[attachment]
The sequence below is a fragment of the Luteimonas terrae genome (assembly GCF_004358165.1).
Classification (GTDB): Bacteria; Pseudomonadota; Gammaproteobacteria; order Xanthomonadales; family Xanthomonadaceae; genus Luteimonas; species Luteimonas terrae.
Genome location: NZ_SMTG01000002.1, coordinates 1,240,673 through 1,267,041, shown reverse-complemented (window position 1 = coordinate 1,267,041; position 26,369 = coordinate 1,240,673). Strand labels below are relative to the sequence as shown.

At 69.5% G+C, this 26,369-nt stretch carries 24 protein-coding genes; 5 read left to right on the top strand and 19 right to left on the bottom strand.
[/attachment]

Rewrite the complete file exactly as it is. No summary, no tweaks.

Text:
The sequence below is a fragment of the Luteimonas terrae genome (assembly GCF_004358165.1).
Classification (GTDB): Bacteria; Pseudomonadota; Gammaproteobacteria; order Xanthomonadales; family Xanthomonadaceae; genus Luteimonas; species Luteimonas terrae.
Genome location: NZ_SMTG01000002.1, coordinates 1,240,673 through 1,267,041, shown reverse-complemented (window position 1 = coordinate 1,267,041; position 26,369 = coordinate 1,240,673). Strand labels below are relative to the sequence as shown.

At 69.5% G+C, this 26,369-nt stretch carries 24 protein-coding genes; 5 read left to right on the top strand and 19 right to left on the bottom strand.